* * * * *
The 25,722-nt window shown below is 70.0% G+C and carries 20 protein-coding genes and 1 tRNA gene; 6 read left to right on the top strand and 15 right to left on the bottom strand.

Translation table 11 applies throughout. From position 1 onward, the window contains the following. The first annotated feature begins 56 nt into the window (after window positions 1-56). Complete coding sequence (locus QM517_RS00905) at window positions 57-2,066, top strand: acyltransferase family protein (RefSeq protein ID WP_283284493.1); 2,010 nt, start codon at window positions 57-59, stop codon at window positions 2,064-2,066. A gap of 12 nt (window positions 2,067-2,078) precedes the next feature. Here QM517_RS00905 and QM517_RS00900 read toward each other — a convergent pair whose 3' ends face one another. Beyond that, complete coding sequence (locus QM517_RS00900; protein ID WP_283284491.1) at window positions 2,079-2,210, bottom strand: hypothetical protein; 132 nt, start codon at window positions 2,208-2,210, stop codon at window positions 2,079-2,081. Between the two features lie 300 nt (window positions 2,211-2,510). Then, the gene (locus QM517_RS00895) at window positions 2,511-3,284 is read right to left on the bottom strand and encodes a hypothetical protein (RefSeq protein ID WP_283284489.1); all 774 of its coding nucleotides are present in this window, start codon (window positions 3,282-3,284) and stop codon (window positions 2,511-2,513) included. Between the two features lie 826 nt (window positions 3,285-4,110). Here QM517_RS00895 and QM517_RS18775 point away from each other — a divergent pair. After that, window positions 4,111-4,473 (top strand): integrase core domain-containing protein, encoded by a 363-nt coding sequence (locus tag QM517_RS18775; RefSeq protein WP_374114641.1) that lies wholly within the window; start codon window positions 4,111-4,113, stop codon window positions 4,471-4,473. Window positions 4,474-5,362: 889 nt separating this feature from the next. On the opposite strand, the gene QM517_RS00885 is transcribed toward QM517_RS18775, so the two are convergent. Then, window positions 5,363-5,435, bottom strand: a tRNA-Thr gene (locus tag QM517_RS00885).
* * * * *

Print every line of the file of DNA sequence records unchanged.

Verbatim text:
The 25,722-nt window shown below is 70.0% G+C and carries 20 protein-coding genes and 1 tRNA gene; 6 read left to right on the top strand and 15 right to left on the bottom strand.

Translation table 11 applies throughout. From position 1 onward, the window contains the following. The first annotated feature begins 56 nt into the window (after window positions 1-56). Complete coding sequence (locus QM517_RS00905) at window positions 57-2,066, top strand: acyltransferase family protein (RefSeq protein ID WP_283284493.1); 2,010 nt, start codon at window positions 57-59, stop codon at window positions 2,064-2,066. A gap of 12 nt (window positions 2,067-2,078) precedes the next feature. Here QM517_RS00905 and QM517_RS00900 read toward each other — a convergent pair whose 3' ends face one another. Beyond that, complete coding sequence (locus QM517_RS00900; protein ID WP_283284491.1) at window positions 2,079-2,210, bottom strand: hypothetical protein; 132 nt, start codon at window positions 2,208-2,210, stop codon at window positions 2,079-2,081. Between the two features lie 300 nt (window positions 2,211-2,510). Then, the gene (locus QM517_RS00895) at window positions 2,511-3,284 is read right to left on the bottom strand and encodes a hypothetical protein (RefSeq protein ID WP_283284489.1); all 774 of its coding nucleotides are present in this window, start codon (window positions 3,282-3,284) and stop codon (window positions 2,511-2,513) included. Between the two features lie 826 nt (window positions 3,285-4,110). Here QM517_RS00895 and QM517_RS18775 point away from each other — a divergent pair. After that, window positions 4,111-4,473 (top strand): integrase core domain-containing protein, encoded by a 363-nt coding sequence (locus tag QM517_RS18775; RefSeq protein WP_374114641.1) that lies wholly within the window; start codon window positions 4,111-4,113, stop codon window positions 4,471-4,473. Window positions 4,474-5,362: 889 nt separating this feature from the next. On the opposite strand, the gene QM517_RS00885 is transcribed toward QM517_RS18775, so the two are convergent. Then, window positions 5,363-5,435, bottom strand: a tRNA-Thr gene (locus tag QM517_RS00885).